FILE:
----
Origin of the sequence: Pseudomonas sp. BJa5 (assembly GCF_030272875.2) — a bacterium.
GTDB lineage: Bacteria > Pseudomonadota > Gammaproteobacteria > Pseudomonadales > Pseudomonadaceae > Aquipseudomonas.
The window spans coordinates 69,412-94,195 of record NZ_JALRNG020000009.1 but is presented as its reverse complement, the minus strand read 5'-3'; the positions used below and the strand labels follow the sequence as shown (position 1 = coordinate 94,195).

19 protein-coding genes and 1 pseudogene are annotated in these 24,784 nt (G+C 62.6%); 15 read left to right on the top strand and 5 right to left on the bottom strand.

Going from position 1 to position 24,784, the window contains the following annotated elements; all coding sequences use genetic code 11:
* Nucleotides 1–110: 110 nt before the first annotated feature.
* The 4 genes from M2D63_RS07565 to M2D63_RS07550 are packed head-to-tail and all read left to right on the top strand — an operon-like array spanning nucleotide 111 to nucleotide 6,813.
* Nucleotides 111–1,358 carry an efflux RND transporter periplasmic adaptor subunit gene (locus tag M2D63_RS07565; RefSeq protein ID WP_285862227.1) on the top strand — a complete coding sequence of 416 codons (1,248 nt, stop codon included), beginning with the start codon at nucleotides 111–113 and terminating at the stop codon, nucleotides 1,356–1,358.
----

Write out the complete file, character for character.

Origin of the sequence: Pseudomonas sp. BJa5 (assembly GCF_030272875.2) — a bacterium.
GTDB lineage: Bacteria > Pseudomonadota > Gammaproteobacteria > Pseudomonadales > Pseudomonadaceae > Aquipseudomonas.
The window spans coordinates 69,412-94,195 of record NZ_JALRNG020000009.1 but is presented as its reverse complement, the minus strand read 5'-3'; the positions used below and the strand labels follow the sequence as shown (position 1 = coordinate 94,195).

19 protein-coding genes and 1 pseudogene are annotated in these 24,784 nt (G+C 62.6%); 15 read left to right on the top strand and 5 right to left on the bottom strand.

Going from position 1 to position 24,784, the window contains the following annotated elements; all coding sequences use genetic code 11:
* Nucleotides 1–110: 110 nt before the first annotated feature.
* The 4 genes from M2D63_RS07565 to M2D63_RS07550 are packed head-to-tail and all read left to right on the top strand — an operon-like array spanning nucleotide 111 to nucleotide 6,813.
* Nucleotides 111–1,358 carry an efflux RND transporter periplasmic adaptor subunit gene (locus tag M2D63_RS07565; RefSeq protein ID WP_285862227.1) on the top strand — a complete coding sequence of 416 codons (1,248 nt, stop codon included), beginning with the start codon at nucleotides 111–113 and terminating at the stop codon, nucleotides 1,356–1,358.